Father Abraham, have pity…

Driving in Pasadena this morning, I pulled up next to an enormous, shiny black luxury SUV with rims that probably cost double what my car is worth. Living in L.A. for almost six years now, I am so accustomed to car-bling that the vehicle itself was not enough to grab my attention. However, the Fuller Seminary parking sticker on the back was. Remarkable.

And coming home, as I neared my off-ramp on the 10, I swapped lanes with a shiny black Mercedes sporting a custom license plate that read: “DVA4GOD”. Really.

When did luxury cars with ridiculous rims and self-proclaimed “diva”-hood become even remotely compatible with Christ crucified?

When I left my house this morning I realized that my car was on empty so I swung into our neighborhood gas station to fill up. As I was leaving, I saw our friend David approaching and he was not looking very good. I stopped my car and rolled down the window and we talked for a bit. I gave him eleven dollars (what I had in my purse), and I knew that that equivalent of a morning Starbucks run for two would totally change his day.

I like to listen to the old-school mix on the local hip-hop station if I happen to be in the car mid-day. One of the songs played today used the phrase “Viewer discretion advised” in the context of speaking it’s message about life in the hood. Those words kept ringing in my ears as I thought about what it means to live as a disciple of Jesus in our cultural context. Honestly, and I know I do this too, it is just so easy to censor what we don’t want to see or admit or acknowledge around us, especially when doing so would demand a response. And so we create our own safe little play-lists that enable us to pursue “the American dream with a Jesus overlay” (can’t remember where I first heard that phrase) and simply tune out the Davids in our midst.

Doug read to me some staggering statistics the other day about the number of hours and images a typical person receives from the media in a week, and clearly the message spoken through television, movies, advertisements and the like is compelling, perhaps more so than the narrative of God With Us. Which is why we barely turn our heads at the Escalades and status symbols of the week that find their way into the lives and witness of the people of God and make for themselves a comfortable home. And so Lazarus sits, hungry, while we live in excess, and I wonder at the extent of reversal we can anticipate at the end of this life.


  1. This made me think of Doug’s post about the butterpillars.

    Because it can be oh-so-tempting to put blinders on the areas of our lives which haven’t undergone transformation.

    And I’m not even going to add my comment on the Fuller Seminary person. πŸ™‚

  2. “it is just so easy to censor what we donÒ€ℒt want to see or admit or acknowledge around us, especially when doing so would demand a response.”

    Ouch! You are so right. Thanks for the reminder.

  3. Erika–
    I have been reading your blog for some time and really enjoy your perspective and thoughts. However, something in this post just really bothered me. I’m not one to usually make a comment, but I had to this time. I just feel a sense of unfairness each time I reread your comments about the Escalade–not because your comments would not be accurate if true (and it were someone from Fuller flaunting their wealth), but because you really don’t know why the Fuller Seminary sticker is there. How do you know that that is not a parent or friend of someone who attends Fuller, who is not necessarily concerned about the things of Christ’s kingdom and is just displaying the sticker of where their kid/friend attends? I guess what struck me about this post was that it seems that you are making snap judgments about people you don’t even know based on their vehicle, not on any real facts or conversation. I realize that this was not the overall point of your post, but nevertheless, it bothered me, and seemd uncharacteristic of your typical comments.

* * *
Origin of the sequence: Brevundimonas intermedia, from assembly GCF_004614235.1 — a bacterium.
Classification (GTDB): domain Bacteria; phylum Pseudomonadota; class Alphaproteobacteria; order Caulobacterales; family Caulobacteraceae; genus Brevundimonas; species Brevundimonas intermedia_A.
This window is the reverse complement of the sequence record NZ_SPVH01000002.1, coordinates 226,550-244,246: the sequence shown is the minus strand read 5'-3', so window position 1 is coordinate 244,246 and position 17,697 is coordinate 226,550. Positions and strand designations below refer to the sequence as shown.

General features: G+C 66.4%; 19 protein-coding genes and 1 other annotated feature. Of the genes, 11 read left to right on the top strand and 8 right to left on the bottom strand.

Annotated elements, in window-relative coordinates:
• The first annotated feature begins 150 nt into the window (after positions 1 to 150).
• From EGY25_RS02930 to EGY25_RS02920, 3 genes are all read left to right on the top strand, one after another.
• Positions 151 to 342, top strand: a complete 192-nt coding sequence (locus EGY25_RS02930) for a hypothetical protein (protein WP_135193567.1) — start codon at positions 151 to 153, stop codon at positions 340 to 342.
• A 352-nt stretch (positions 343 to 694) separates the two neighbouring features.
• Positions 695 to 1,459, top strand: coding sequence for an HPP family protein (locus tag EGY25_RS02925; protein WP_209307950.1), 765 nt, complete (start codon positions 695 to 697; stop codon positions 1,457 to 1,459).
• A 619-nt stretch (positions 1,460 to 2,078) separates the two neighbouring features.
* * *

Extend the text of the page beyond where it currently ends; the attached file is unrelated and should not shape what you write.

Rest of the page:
So, having gotten that off my chest, let me say again how much I have enjoyed your blog. Hope you have a great day!

  4. Kmama,

    Thanks so much for taking the time to share your thoughts! I can really appreciate your point here, and while the sticker on the vehicle was a student parking sticker (Doug and I have been/are students so I know the sticker well πŸ™‚ ), I do accept your concern that I am being very quick to judge. That is not the person, nor the writer I hope to be, and I take your concern seriously.

    Also, I confess to perhaps a bit of envy over people for whom a seminary degree can be so easily afforded (again, I am jumping to some conclusions, here, but BOY if you had seen the rims on that car πŸ™‚ ). We are fighting tooth and nail to pay for Doug’s degree, and have had people at Fuller come right out and tell us to leave our calling here in South Central and join a wealthy church so that we could have help in paying for the degree. So, perhaps I am writing/speaking from a place of disappointment/woundedness in that element of our own personal story.

    So, all that to say, thanks for being willing to share come caution, and your word about not jumping to conclusions is one we all need to hear again and again.

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